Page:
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문제

You're part of a Moon expedition, and you are now orbiting the Moon preparing for landing. The optimal landing point has been precisely calculated, and a beacon was previously dispatched to that point to guide your landing. However, it turned out that the beacon is too weak and its signal doesn't reach the orbit --- more precisely, the signal can only be received if one is within a sphere with radius one kilometer from the beacon, which means within a circle with radius one kilometer from the beacon if one is on the Moon's surface.

You've identified an area where the beacon can be as a 100 kilometer by 100 kilometer square on the side of a crater, but it can be anywhere within that square. Your only means of figuring out the precise location of the beacon is to send unmanned Moon landers to the surface that would try to catch its signal.

Each Moon lander does not have a link to the orbit, and has to be pre-programmed. Its program is a sequence of waypoints on the Moon's surface, and it moves between waypoints in straight lines. Because the crater is quite steep, the lander can never decrease its x-coordinate. In other words, the x-coordinates of consecutive waypoints must be non-decreasing (they can be identical), the x-coordinate of the first waypoint must be equal to 0 (the high side of the crater), and the x-coordinate of the last waypoint must be equal to 100 (the low side of the crater). The y-coordinates of waypoints can be arbitrary numbers between 0 and 100. Coordinates are expressed in kilometers.

When moving between the waypoints, the Moon lander listens for the beacon. If at any point the lander is within 1 kilometer from the beacon, it registers this fact. After its entire trip is done, the Moon lander transmits one single bit of information to the orbit: was it within 1 kilometer from the beacon at any point along its route?

This bit still doesn't allow you to determine the beacon's location well. However, by sending several Moon landers with different programs, you can actually figure out the beacon's location very precisely. You need to do so. You're allowed to base the program for each Moon lander on the results transmitted by the previous Moon landers.

You can send at most 60 Moon landers, and need to determine the beacon's location with error not exceeding one millimeter ($10^{-6}$ kilometers).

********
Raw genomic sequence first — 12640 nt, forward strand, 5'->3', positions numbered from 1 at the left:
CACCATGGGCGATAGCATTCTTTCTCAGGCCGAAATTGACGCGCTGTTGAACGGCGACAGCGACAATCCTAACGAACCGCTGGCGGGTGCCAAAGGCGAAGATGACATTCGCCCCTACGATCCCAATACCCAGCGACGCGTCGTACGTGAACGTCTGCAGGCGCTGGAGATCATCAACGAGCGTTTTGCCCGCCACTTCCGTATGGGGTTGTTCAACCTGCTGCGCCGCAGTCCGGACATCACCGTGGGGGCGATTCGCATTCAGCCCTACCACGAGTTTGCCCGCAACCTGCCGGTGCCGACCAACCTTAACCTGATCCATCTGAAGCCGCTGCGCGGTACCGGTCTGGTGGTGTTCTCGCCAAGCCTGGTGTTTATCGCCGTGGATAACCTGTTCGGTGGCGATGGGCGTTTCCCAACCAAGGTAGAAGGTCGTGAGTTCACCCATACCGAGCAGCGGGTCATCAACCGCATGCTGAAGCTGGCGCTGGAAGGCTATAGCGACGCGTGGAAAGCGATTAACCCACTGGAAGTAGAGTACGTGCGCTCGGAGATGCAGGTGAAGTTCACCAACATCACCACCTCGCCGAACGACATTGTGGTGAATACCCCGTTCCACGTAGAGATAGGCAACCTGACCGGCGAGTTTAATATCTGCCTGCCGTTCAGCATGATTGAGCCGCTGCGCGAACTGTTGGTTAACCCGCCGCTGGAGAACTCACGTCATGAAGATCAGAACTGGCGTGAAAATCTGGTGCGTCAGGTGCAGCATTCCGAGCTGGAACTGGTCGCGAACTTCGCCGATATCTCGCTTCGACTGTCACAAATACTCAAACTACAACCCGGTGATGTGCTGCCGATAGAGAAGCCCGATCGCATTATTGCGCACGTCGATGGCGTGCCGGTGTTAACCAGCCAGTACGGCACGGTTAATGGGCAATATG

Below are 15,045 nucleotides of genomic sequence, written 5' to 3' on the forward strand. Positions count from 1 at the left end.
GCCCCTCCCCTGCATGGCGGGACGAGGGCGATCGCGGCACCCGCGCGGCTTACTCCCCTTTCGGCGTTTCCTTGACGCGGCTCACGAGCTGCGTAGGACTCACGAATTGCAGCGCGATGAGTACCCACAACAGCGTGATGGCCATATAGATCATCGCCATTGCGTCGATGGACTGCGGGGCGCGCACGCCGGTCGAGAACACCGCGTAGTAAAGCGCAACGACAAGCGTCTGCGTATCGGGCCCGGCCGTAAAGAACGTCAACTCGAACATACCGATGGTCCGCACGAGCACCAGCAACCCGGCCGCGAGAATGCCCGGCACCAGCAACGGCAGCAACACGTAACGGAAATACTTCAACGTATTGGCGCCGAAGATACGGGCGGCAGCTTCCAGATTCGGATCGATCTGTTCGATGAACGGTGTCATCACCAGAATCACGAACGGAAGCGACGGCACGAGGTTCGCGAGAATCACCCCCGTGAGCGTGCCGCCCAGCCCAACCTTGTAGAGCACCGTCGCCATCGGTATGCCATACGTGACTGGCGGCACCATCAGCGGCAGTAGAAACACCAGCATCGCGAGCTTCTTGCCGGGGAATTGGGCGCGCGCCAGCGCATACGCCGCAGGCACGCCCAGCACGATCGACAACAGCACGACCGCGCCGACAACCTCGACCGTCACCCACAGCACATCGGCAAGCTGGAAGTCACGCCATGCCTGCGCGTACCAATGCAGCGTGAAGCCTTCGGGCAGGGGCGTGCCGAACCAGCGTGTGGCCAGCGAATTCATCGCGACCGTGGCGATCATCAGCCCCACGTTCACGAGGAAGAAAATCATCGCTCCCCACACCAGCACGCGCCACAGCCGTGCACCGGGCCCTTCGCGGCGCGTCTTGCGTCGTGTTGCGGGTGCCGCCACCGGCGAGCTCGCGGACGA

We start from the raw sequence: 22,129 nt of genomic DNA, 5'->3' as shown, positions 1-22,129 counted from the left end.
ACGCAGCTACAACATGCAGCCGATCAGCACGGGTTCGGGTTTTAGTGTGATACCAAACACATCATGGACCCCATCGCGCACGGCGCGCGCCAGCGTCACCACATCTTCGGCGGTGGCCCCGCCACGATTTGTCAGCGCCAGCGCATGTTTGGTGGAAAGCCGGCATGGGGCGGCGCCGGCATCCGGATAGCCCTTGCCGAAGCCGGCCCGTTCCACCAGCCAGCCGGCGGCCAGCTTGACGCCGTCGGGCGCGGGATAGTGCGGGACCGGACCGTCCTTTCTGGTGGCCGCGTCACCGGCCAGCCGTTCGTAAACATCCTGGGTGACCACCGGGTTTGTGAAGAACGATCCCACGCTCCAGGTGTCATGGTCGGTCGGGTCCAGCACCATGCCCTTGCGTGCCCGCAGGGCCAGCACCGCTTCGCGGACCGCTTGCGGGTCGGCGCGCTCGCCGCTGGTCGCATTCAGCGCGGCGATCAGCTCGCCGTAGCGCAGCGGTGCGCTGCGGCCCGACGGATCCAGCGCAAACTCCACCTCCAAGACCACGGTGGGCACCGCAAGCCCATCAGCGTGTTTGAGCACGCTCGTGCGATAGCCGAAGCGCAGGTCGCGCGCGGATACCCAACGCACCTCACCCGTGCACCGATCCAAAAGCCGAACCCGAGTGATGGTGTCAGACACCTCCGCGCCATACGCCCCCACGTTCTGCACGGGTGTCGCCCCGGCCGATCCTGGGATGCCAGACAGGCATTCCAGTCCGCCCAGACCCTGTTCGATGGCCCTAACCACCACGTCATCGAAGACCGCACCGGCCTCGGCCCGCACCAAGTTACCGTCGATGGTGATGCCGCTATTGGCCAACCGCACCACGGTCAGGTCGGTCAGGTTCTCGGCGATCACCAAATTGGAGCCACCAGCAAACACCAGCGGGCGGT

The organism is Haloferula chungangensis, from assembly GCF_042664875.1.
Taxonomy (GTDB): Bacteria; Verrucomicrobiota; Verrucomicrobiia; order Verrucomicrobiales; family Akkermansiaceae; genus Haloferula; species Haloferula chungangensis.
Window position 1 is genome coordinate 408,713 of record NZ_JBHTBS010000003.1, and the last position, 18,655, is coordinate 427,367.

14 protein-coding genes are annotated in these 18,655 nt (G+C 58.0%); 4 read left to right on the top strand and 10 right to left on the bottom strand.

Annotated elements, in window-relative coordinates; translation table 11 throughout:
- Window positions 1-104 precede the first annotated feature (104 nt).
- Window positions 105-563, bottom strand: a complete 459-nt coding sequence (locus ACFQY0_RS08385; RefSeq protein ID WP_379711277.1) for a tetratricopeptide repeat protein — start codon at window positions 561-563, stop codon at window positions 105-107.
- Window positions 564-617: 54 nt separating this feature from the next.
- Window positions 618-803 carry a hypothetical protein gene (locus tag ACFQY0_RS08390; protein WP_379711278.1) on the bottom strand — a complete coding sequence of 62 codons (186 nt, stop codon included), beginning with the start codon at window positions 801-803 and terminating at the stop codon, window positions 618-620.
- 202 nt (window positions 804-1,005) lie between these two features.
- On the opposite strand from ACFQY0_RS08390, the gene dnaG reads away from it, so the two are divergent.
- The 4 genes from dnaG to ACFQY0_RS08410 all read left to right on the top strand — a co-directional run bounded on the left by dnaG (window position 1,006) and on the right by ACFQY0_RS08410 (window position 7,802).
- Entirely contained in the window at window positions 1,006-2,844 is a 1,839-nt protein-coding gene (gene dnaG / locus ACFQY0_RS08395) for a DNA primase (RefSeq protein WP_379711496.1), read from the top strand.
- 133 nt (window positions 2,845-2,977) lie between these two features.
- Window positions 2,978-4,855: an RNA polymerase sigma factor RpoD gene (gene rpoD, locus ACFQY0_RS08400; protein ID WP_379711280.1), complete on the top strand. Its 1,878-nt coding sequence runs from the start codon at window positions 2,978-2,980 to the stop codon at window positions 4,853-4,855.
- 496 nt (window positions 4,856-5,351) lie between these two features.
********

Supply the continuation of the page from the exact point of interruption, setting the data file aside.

프로토콜

Initially your program should not read anything from the standard input.

In order to send a Moon lander, your program should print its route. The route starts with the number $n$ of waypoints, which must not exceed 250, followed by $n$ pairs of floating-point numbers: the x- and y- coordinates of waypoints. All coordinates must be between 0 and 100, inclusive, the first x-coordinate must be exactly 0, the last x-coordinate must be exactly 100, and the x-coordinates must be non-decreasing. These conditions will be checked without any additional tolerances. It's OK for waypoints to coincide. Remember to flush standard output after printing your route.

You can then read the Moon lander's trip result from the standard input as a single integer: 0 if the beacon was never within 1 kilometer from the lander during the trip, or 1 if it was. The interactor will use at least double-precision floating-point numbers to make this comparison, and will not have any additional tolerances when comparing, so in case the lander passes within exactly 1 kilometer from the beacon, your program can receive either result.

When you've determined the location of the beacon precisely enough, you should output the number 0 followed by two floating-point numbers: your guess for the location of the beacon. Your solution will be accepted if both coordinates are between 0 and 100, inclusive, and if the distance between this location and the actual location of the beacon does not exceed $10^{-6}$ kilometers. This comparison will be performed using at least double-precision floating-point numbers without any additional tolerances, too. Remember to flush the standard output and terminate your program gracefully after outputting your guess.

You can send at most 60 Moon landers.

On the sample case, the beacon is in the location shown in the sample output, but your solution will pass the sample case simply if it sends at most 60 Moon landers, and then outputs any location with both coordinates between 0 and 100, inclusive.

There are 50 non-sample cases in this problem. Both coordinates of the location of the beacon for each case are fixed, and were generated independently and uniformly at random.

예제 입력 1


1


1

예제 출력 1

2 0.0 45.0 100.0 46.0

6 0.0 0.0 12.0 0.0 12.0 50.0 57.0 57.0 70.0 30.0 100.0 90.0

0 12.34 45.67

힌트

The picture above corresponds to the second Moon lander in the sample output.

채점

  • 예제는 채점하지 않는다.